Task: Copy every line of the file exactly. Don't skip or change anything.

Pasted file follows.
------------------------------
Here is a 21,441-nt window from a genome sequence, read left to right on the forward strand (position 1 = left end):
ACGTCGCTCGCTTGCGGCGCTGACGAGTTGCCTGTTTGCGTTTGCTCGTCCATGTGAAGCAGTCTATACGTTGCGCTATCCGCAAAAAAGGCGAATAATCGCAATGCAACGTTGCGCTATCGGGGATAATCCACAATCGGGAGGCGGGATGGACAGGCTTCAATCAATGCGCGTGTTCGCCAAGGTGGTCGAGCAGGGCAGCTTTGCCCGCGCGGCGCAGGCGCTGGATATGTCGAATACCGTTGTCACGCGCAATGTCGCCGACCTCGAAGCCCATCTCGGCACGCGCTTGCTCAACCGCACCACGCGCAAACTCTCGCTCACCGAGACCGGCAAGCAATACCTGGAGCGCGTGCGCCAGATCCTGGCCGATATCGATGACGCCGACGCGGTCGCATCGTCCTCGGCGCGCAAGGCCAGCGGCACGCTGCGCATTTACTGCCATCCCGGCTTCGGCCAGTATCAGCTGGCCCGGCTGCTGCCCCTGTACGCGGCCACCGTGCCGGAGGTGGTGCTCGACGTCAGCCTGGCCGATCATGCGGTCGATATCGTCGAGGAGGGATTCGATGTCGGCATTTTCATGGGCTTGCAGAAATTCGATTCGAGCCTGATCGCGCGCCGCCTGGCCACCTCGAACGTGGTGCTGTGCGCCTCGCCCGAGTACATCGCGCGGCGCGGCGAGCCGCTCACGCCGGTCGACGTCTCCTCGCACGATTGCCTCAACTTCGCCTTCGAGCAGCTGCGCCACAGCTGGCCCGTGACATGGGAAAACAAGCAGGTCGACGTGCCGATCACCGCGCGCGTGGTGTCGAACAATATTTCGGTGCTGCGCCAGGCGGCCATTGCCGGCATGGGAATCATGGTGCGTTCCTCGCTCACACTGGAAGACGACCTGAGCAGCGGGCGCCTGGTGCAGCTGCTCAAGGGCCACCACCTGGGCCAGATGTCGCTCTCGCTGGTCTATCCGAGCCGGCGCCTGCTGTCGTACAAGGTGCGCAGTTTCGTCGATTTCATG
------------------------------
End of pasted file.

Here is a 21,441-nt window from a genome sequence, read left to right on the forward strand (position 1 = left end):
ACGTCGCTCGCTTGCGGCGCTGACGAGTTGCCTGTTTGCGTTTGCTCGTCCATGTGAAGCAGTCTATACGTTGCGCTATCCGCAAAAAAGGCGAATAATCGCAATGCAACGTTGCGCTATCGGGGATAATCCACAATCGGGAGGCGGGATGGACAGGCTTCAATCAATGCGCGTGTTCGCCAAGGTGGTCGAGCAGGGCAGCTTTGCCCGCGCGGCGCAGGCGCTGGATATGTCGAATACCGTTGTCACGCGCAATGTCGCCGACCTCGAAGCCCATCTCGGCACGCGCTTGCTCAACCGCACCACGCGCAAACTCTCGCTCACCGAGACCGGCAAGCAATACCTGGAGCGCGTGCGCCAGATCCTGGCCGATATCGATGACGCCGACGCGGTCGCATCGTCCTCGGCGCGCAAGGCCAGCGGCACGCTGCGCATTTACTGCCATCCCGGCTTCGGCCAGTATCAGCTGGCCCGGCTGCTGCCCCTGTACGCGGCCACCGTGCCGGAGGTGGTGCTCGACGTCAGCCTGGCCGATCATGCGGTCGATATCGTCGAGGAGGGATTCGATGTCGGCATTTTCATGGGCTTGCAGAAATTCGATTCGAGCCTGATCGCGCGCCGCCTGGCCACCTCGAACGTGGTGCTGTGCGCCTCGCCCGAGTACATCGCGCGGCGCGGCGAGCCGCTCACGCCGGTCGACGTCTCCTCGCACGATTGCCTCAACTTCGCCTTCGAGCAGCTGCGCCACAGCTGGCCCGTGACATGGGAAAACAAGCAGGTCGACGTGCCGATCACCGCGCGCGTGGTGTCGAACAATATTTCGGTGCTGCGCCAGGCGGCCATTGCCGGCATGGGAATCATGGTGCGTTCCTCGCTCACACTGGAAGACGACCTGAGCAGCGGGCGCCTGGTGCAGCTGCTCAAGGGCCACCACCTGGGCCAGATGTCGCTCTCGCTGGTCTATCCGAGCCGGCGCCTGCTGTCGTACAAGGTGCGCAGTTTCGTCGATTTCATG